be ordered to be served consecutively if the court finds it is “necessary to protect
the public from future crime or to punish the offender and that consecutive sentences
are not disproportionate to the seriousness of the offender’s conduct and to the
danger the offender poses to the public,” and if the court also finds any of the factors
in R.C. 2929.14(C)(4)(a)-(c) are present:
Case No. 14-19-31
(a) The offender committed one or more of the multiple offenses
while the offender was awaiting trial or sentencing, was under a
sanction imposed pursuant to section 2929.16, 2929.17, or 2929.18 of
the Revised Code, or was under post-release control for a prior
(b) At least two of the multiple offenses were committed as part of
one or more courses of conduct, and the harm caused by two or more
of the multiple offenses so committed was so great or unusual that no
single prison term for any of the offenses committed as part of any of
the courses of conduct adequately reflects the seriousness of the
offender's conduct.
(c) The offender’s history of criminal conduct demonstrates that
consecutive sentences are necessary to protect the public from future
crime by the offender.
{¶19} A trial court must state the required findings at the sentencing hearing
when imposing consecutive sentences and incorporate those findings into the
sentencing entry.11 State v. Sharp, 3d Dist. Putnam No. 12-13-01, 2014-Ohio-4140,
¶ 50, citing State v. Bonnell, 140 Ohio St.3d 209, 2014-Ohio-3177, ¶ 29. A trial
court “has no obligation to state reasons to support its findings” and is not “required
to give a talismanic incantation of the words of the statute, provided that the
necessary findings can be found in the record and are incorporated into the
sentencing entry.” Bonnell at ¶ 37.

11 “R.C. 2967.191 applies confinement time to the aggregate sentence when a court orders a combination of
consecutive and concurrent service on multiple prison terms.” State v. Christian, ___ Ohio St.3d ___, 2020-
Ohio-828, ¶ 54, citing R.C. 2967.191(A) (mandating that the ODRC reduce an offender’s stated prison term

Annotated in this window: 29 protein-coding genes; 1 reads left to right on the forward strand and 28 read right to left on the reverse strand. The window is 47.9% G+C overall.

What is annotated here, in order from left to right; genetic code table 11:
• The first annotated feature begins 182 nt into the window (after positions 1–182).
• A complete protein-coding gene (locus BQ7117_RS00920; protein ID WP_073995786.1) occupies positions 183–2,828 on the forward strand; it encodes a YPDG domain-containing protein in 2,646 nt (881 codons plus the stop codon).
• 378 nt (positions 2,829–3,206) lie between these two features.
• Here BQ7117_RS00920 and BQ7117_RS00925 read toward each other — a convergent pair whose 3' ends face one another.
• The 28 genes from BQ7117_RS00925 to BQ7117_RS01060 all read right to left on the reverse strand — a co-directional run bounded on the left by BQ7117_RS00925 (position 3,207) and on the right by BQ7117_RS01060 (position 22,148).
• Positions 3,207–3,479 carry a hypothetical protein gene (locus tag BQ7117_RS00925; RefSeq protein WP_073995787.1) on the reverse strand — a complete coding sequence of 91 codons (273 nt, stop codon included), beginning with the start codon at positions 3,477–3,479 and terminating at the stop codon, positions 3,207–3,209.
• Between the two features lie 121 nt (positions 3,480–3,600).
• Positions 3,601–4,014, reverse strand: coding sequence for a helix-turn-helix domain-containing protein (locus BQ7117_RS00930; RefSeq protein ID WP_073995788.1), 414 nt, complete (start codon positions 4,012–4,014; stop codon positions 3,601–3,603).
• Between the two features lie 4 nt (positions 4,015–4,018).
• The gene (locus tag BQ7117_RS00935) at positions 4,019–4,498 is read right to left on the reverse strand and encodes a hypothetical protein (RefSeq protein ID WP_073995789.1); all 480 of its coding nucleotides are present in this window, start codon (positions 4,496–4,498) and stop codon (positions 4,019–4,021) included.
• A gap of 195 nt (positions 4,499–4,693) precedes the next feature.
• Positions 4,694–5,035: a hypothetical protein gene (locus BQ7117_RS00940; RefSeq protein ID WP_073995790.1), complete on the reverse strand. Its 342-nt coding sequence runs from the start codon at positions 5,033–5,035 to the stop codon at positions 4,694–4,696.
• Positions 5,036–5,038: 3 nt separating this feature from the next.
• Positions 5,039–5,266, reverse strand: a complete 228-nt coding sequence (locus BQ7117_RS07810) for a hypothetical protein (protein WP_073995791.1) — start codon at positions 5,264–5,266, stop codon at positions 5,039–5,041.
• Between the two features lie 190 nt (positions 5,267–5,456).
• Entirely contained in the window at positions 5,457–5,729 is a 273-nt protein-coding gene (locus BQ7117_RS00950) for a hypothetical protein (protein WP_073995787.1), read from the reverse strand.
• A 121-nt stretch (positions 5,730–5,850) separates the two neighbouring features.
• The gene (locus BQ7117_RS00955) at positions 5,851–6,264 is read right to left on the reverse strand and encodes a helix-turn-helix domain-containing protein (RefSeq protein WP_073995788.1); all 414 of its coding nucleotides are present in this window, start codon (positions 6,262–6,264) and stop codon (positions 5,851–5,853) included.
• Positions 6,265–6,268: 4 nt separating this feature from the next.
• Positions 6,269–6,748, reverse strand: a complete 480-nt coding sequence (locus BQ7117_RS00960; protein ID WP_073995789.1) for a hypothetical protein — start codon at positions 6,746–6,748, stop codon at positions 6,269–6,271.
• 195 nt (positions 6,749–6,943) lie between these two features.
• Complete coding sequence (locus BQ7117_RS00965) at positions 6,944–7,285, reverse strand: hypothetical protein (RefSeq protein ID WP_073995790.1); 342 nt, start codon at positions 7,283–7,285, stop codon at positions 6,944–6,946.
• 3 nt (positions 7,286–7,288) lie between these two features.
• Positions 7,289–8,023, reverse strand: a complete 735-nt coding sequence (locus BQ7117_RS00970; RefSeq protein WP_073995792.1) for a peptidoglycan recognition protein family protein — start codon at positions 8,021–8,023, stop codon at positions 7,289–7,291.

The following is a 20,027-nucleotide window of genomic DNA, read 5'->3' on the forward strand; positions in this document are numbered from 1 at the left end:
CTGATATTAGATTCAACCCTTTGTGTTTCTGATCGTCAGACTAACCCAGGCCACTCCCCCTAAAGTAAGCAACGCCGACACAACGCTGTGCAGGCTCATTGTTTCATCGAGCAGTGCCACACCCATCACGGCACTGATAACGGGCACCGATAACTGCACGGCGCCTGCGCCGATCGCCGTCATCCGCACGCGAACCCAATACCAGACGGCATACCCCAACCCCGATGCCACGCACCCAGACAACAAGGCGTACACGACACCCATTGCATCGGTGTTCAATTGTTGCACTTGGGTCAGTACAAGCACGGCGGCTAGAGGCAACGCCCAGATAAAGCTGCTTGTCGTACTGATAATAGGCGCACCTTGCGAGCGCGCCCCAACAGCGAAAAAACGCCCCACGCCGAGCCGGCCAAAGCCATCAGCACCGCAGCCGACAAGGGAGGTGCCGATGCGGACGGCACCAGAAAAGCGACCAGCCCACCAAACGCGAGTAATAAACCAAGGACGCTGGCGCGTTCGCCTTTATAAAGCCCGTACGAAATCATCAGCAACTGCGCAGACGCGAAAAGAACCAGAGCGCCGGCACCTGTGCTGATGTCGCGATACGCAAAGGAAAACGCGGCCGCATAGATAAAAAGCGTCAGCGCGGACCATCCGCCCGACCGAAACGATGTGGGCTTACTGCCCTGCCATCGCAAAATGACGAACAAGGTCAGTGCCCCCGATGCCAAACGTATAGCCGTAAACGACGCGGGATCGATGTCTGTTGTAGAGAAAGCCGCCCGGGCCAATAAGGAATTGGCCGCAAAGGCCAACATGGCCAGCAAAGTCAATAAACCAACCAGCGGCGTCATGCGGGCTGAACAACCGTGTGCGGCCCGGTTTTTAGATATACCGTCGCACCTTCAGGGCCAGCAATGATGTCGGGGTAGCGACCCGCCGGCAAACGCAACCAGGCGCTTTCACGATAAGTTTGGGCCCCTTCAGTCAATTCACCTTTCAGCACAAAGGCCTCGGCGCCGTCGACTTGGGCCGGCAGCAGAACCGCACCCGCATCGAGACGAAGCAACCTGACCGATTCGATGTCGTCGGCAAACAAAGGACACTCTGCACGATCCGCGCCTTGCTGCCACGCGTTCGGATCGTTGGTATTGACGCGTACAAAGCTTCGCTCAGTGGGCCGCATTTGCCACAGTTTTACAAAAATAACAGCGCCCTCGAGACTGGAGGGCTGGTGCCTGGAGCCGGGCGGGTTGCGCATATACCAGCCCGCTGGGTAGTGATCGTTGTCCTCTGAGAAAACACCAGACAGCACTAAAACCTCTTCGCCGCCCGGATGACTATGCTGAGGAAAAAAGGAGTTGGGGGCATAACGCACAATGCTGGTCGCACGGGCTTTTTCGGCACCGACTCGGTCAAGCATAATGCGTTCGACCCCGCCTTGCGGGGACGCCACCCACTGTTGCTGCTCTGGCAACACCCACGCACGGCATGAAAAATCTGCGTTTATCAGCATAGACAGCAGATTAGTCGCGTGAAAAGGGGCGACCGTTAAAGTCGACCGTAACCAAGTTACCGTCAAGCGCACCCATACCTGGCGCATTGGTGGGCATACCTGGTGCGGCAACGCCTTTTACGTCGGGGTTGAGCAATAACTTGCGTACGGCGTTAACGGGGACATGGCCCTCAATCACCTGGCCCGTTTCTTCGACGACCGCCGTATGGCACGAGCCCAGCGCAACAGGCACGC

by the amount of time he previously spent in confinement); R.C. 2929.01(FF)(1) (defining a “‘[s]tated prison
term’” as the “combination of all prison terms * * * imposed”); R.C. 5145.01 (“If sentenced consecutively,
* * * the prisoner shall be held to be serving one continuous term of imprisonment”); and Ohio Adm.Code
5120-2-03.1(F) (“When consecutive stated prison terms are imposed, the term to be served is the aggregate
of all of the stated prison terms so imposed”).
Case No. 14-19-31
{¶20} Relevant to the issue raised, at Ford’s October 31, 2019 sentencing
hearing in the trial court, the following exchange occurred between the trial judge
and Ford.
[Trial Court]: All right. The record reveals that you were
sentenced in this court on November the 8th of 2016
to an agreed sentence of community control. And
that if you violated, the Court would impose 18
months in prison together with jail time, which
would run concurrent to the 18 months in prison.
The record reflects that you’ve violated your
community control on more than one occasion. And
the Court’s been lenient in that regard. It’s time for
you to get the benefit of your bargain. You are
sentenced as an agreed sentence after the Court’s
considered all of the factors necessary to serve 18
months in prison for a violation of trespass in a
habitation, a felony of the fourth degree; 180 days in
jail on assault, a misdemeanor of the first degree;
and 18 months -- or excuse me -- that sentence is to
run concurrent to the 18 months on trespass in a
Case No. 14-19-31
habitation; and 90 days in jail on resisting arrest to
run concurrent to the sentence imposed on trespass
in a habitation and assault. The sentence of the
Court, I believe, by operation of law, but if not, I’ll
specify it, is to run consecutive to the sentence
imposed in Madison County case number
2018CR0200. That would -- if you’re serving the
sentence already and serving it first, you would be
eligible for judicial release, which would result in
continued community control or you can serve the
sentence imposed. Thank you.
(Oct. 31, 2019 Tr. at 8-9).
{¶21} Here, the felony sentences of Ford are not, by operation of law, to be
served consecutively. Thus, the trial court was required to state its R.C.
2929.14(C)(4) finding on the record as to its consecutive sentencing of Ford.
However, we cannot glean from the transcript that the trial court made any findings
under R.C. 2929.14(C)(4) on the record when it imposed the consecutive sentence
of Ford. (Id.). See Sharp, 2014-Ohio-4140, at ¶ 50, citing Bonnell, 140 Ohio St.3d
209, 2014-Ohio-3177, at ¶ 29. Therefore, under the facts presented, we conclude
Case No. 14-19-31
that Ford’s sentence is clearly and convincingly contrary to law. Accordingly, we
sustain this portion of Ford’s assignment of error.

Outcome: Having found error prejudicial to the appellant herein in the particulars
assigned and argued in his assignment of error, we affirm the conviction of the
appellant, but we reverse the sentence of the trial court and remand this matter for
resentencing in the trial court.